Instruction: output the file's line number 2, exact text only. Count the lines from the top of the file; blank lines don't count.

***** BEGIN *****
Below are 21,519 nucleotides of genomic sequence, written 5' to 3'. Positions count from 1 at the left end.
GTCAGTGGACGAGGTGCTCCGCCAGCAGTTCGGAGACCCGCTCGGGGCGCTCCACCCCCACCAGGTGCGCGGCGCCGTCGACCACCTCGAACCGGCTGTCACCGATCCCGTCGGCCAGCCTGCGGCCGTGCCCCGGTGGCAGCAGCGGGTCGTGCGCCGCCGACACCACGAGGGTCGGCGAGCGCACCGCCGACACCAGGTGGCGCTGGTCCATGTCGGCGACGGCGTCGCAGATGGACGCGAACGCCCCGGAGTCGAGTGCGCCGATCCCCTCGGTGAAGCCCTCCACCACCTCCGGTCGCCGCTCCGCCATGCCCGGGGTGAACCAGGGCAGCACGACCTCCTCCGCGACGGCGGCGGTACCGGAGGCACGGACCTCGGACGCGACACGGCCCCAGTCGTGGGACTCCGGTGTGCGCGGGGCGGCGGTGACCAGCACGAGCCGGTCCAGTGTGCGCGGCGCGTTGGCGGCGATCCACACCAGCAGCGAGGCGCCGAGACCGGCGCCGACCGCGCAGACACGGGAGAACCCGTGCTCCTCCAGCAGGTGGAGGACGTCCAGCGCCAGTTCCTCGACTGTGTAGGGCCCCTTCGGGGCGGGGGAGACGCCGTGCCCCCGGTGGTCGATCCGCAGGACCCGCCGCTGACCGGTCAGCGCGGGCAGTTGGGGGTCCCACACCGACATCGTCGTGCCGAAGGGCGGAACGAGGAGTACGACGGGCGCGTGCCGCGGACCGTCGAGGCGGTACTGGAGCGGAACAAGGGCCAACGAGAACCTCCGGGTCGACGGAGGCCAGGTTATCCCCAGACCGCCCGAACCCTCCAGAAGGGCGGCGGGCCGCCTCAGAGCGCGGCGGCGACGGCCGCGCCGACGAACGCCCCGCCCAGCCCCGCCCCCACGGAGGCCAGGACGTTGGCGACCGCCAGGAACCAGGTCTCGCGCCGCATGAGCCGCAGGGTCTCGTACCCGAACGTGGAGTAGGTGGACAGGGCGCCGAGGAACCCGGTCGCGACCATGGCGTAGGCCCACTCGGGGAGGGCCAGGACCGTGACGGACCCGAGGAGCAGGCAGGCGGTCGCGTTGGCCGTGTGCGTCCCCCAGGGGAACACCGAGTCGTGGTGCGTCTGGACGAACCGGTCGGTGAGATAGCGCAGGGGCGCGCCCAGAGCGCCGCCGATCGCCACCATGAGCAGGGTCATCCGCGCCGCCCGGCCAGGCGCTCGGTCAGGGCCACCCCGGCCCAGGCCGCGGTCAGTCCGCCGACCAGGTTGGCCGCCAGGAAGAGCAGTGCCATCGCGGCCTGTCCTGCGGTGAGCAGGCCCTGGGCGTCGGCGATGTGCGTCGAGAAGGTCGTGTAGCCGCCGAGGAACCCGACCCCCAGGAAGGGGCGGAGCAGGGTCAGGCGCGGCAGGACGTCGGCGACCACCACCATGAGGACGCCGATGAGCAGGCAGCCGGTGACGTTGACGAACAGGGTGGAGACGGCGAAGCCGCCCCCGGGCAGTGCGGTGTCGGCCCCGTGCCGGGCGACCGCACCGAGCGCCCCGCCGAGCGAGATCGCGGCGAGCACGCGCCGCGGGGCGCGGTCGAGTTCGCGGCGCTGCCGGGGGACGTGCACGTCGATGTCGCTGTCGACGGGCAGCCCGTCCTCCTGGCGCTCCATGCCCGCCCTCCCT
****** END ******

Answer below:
GTCAGTGGACGAGGTGCTCCGCCAGCAGTTCGGAGACCCGCTCGGGGCGCTCCACCCCCACCAGGTGCGCGGCGCCGTCGACCACCTCGAACCGGCTGTCACCGATCCCGTCGGCCAGCCTGCGGCCGTGCCCCGGTGGCAGCAGCGGGTCGTGCGCCGCCGACACCACGAGGGTCGGCGAGCGCACCGCCGACACCAGGTGGCGCTGGTCCATGTCGGCGACGGCGTCGCAGATGGACGCGAACGCCCCGGAGTCGAGTGCGCCGATCCCCTCGGTGAAGCCCTCCACCACCTCCGGTCGCCGCTCCGCCATGCCCGGGGTGAACCAGGGCAGCACGACCTCCTCCGCGACGGCGGCGGTACCGGAGGCACGGACCTCGGACGCGACACGGCCCCAGTCGTGGGACTCCGGTGTGCGCGGGGCGGCGGTGACCAGCACGAGCCGGTCCAGTGTGCGCGGCGCGTTGGCGGCGATCCACACCAGCAGCGAGGCGCCGAGACCGGCGCCGACCGCGCAGACACGGGAGAACCCGTGCTCCTCCAGCAGGTGGAGGACGTCCAGCGCCAGTTCCTCGACTGTGTAGGGCCCCTTCGGGGCGGGGGAGACGCCGTGCCCCCGGTGGTCGATCCGCAGGACCCGCCGCTGACCGGTCAGCGCGGGCAGTTGGGGGTCCCACACCGACATCGTCGTGCCGAAGGGCGGAACGAGGAGTACGACGGGCGCGTGCCGCGGACCGTCGAGGCGGTACTGGAGCGGAACAAGGGCCAACGAGAACCTCCGGGTCGACGGAGGCCAGGTTATCCCCAGACCGCCCGAACCCTCCAGAAGGGCGGCGGGCCGCCTCAGAGCGCGGCGGCGACGGCCGCGCCGACGAACGCCCCGCCCAGCCCCGCCCCCACGGAGGCCAGGACGTTGGCGACCGCCAGGAACCAGGTCTCGCGCCGCATGAGCCGCAGGGTCTCGTACCCGAACGTGGAGTAGGTGGACAGGGCGCCGAGGAACCCGGTCGCGACCATGGCGTAGGCCCACTCGGGGAGGGCCAGGACCGTGACGGACCCGAGGAGCAGGCAGGCGGTCGCGTTGGCCGTGTGCGTCCCCCAGGGGAACACCGAGTCGTGGTGCGTCTGGACGAACCGGTCGGTGAGATAGCGCAGGGGCGCGCCCAGAGCGCCGCCGATCGCCACCATGAGCAGGGTCATCCGCGCCGCCCGGCCAGGCGCTCGGTCAGGGCCACCCCGGCCCAGGCCGCGGTCAGTCCGCCGACCAGGTTGGCCGCCAGGAAGAGCAGTGCCATCGCGGCCTGTCCTGCGGTGAGCAGGCCCTGGGCGTCGGCGATGTGCGTCGAGAAGGTCGTGTAGCCGCCGAGGAACCCGACCCCCAGGAAGGGGCGGAGCAGGGTCAGGCGCGGCAGGACGTCGGCGACCACCACCATGAGGACGCCGATGAGCAGGCAGCCGGTGACGTTGACGAACAGGGTGGAGACGGCGAAGCCGCCCCCGGGCAGTGCGGTGTCGGCCCCGTGCCGGGCGACCGCACCGAGCGCCCCGCCGAGCGAGATCGCGGCGAGCACGCGCCGCGGGGCGCGGTCGAGTTCGCGGCGCTGCCGGGGGACGTGCACGTCGATGTCGCTGTCGACGGGCAGCCCGTCCTCCTGGCGCTCCATGCCCGCCCTCCCT